Conservation land acquisition lists and nearby property values: evidence from the Florida Forever programme
AbstractAgencies throughout the world are implementing plans to preserve open spaces. The demand to preserve open space is often justified based on the value of the amenities associated with the land. However, many times open space is valued most for what it is not: the absence of negative externalities associated with development of the open space. Florida has the most ambitious programme for acquiring conservation land of any state or nation in the world. Using evidence from Florida, this study determines whether being added to a conservation land acquisition list affects nearby property values. The Florida Department of Environmental Protection claims that being on the list should not trigger any changes in property values. The results of the hedonic regression models contradict this claim and provide evidence that being added to the conservation acquisition list (perceived as permanently undevelopable and publicly owned at some point in the future) does cause a positive increase in nearby property values for at least some of the open space projects analysed in this study.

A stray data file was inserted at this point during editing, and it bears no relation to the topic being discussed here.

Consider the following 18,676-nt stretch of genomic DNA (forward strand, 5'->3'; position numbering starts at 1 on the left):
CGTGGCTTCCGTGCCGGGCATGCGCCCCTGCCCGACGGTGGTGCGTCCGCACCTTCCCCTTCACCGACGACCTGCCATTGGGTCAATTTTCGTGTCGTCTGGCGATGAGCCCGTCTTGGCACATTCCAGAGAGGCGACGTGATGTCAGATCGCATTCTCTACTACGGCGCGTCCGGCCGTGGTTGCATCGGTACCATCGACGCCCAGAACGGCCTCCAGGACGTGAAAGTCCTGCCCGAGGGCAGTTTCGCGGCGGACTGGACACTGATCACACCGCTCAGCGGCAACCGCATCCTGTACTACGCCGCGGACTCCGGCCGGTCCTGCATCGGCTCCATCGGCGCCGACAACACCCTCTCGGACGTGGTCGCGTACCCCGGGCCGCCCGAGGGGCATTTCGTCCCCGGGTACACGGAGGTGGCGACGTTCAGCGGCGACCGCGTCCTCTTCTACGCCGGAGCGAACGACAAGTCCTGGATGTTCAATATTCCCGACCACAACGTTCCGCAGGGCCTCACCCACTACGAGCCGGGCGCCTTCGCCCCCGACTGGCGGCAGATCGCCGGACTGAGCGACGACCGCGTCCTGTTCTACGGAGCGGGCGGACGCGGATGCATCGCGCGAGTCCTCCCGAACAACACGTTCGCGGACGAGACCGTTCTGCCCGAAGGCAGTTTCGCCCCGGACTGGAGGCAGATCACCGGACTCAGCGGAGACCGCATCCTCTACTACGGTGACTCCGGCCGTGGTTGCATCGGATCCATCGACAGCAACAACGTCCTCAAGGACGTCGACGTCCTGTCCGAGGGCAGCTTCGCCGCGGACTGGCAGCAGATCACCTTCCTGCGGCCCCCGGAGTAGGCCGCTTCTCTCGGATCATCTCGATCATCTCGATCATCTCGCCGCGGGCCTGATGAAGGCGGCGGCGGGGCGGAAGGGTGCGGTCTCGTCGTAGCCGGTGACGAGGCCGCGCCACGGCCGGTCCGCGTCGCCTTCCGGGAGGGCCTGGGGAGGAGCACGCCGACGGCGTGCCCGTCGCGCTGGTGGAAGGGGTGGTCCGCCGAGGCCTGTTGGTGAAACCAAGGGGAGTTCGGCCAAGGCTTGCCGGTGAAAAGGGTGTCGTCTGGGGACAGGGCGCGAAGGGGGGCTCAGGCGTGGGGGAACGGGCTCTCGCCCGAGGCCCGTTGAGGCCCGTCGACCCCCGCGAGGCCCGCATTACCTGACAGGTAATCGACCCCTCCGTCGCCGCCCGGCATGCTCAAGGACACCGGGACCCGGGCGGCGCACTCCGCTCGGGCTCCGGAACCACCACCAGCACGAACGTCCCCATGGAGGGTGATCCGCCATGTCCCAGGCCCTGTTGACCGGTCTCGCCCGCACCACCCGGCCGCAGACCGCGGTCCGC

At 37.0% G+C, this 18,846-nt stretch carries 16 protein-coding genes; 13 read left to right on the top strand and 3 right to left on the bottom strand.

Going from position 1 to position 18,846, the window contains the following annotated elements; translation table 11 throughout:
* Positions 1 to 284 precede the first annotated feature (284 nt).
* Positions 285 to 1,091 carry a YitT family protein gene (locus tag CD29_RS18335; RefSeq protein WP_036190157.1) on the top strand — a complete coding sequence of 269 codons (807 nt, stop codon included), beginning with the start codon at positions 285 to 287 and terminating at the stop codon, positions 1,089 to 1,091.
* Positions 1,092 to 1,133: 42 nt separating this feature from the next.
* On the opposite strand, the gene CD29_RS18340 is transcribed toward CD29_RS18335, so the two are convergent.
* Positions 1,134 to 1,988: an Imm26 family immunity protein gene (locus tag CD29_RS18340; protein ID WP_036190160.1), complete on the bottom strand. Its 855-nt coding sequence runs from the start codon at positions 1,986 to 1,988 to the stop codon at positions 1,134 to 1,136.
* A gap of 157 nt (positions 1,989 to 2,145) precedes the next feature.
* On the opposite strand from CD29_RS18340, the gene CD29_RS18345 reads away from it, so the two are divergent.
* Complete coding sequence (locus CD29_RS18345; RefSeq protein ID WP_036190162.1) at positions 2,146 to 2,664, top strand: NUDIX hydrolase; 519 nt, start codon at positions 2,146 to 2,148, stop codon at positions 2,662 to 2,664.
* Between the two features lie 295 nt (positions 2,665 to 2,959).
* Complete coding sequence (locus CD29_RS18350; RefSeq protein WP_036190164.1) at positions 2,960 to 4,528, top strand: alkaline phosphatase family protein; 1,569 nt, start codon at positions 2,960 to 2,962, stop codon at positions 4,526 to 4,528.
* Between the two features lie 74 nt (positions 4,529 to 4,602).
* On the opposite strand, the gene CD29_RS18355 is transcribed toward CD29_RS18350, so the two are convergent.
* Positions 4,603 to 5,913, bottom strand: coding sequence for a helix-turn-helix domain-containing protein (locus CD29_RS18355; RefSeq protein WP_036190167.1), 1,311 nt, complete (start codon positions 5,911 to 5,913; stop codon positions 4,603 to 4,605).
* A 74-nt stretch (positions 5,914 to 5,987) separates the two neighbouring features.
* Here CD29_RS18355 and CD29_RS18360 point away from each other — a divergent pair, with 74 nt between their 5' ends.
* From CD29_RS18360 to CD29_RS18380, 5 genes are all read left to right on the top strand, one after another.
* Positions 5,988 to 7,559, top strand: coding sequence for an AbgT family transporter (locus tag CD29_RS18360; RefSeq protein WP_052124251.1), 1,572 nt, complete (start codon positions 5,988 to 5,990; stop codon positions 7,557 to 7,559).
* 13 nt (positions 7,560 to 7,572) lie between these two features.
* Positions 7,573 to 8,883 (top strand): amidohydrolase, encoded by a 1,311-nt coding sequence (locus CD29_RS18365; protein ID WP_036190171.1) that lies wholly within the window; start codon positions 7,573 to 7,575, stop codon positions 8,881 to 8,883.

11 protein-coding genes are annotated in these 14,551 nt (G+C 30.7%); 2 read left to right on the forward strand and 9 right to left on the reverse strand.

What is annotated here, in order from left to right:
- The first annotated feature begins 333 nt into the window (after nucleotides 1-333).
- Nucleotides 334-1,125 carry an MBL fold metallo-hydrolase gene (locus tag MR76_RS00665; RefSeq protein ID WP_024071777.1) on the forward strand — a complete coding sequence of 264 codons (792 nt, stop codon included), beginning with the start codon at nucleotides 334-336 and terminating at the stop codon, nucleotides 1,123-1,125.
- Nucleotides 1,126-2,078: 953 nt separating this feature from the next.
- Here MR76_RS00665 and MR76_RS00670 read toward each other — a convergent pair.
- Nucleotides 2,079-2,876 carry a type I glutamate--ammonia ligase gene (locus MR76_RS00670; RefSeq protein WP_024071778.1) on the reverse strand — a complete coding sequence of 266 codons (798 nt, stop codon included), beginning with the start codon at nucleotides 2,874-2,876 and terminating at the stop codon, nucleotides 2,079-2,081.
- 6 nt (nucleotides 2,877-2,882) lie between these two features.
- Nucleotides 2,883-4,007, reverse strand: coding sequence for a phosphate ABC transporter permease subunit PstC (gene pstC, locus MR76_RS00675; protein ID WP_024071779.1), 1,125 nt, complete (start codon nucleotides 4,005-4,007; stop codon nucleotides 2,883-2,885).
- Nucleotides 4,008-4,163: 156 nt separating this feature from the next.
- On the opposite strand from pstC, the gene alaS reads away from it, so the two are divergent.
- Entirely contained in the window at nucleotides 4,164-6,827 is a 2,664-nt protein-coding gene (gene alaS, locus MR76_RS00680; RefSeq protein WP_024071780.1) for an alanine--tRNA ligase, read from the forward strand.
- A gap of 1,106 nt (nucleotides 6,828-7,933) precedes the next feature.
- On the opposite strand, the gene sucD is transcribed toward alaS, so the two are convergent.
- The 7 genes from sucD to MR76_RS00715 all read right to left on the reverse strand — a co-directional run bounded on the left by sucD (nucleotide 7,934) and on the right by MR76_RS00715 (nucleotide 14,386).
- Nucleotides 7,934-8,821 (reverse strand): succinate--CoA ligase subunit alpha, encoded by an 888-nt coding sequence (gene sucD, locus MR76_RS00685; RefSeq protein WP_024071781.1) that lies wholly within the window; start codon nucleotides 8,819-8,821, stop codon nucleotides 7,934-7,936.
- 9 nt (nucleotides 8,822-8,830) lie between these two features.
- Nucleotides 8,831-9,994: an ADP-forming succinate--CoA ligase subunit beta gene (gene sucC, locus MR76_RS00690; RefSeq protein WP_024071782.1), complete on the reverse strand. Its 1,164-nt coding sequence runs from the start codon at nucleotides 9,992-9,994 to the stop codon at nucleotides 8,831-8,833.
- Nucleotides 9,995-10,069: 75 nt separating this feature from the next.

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Bibliographic InfoArticle provided by Research Institute for Agricultural Economics in its journal Studies in Agricultural Economics.
Volume (Year): 114 (2012)
Issue (Month): 1 (April)
open space; environmental economics; property values; hedonic; Community/Rural/Urban Development; Environmental Economics and Policy; Land Economics/Use;
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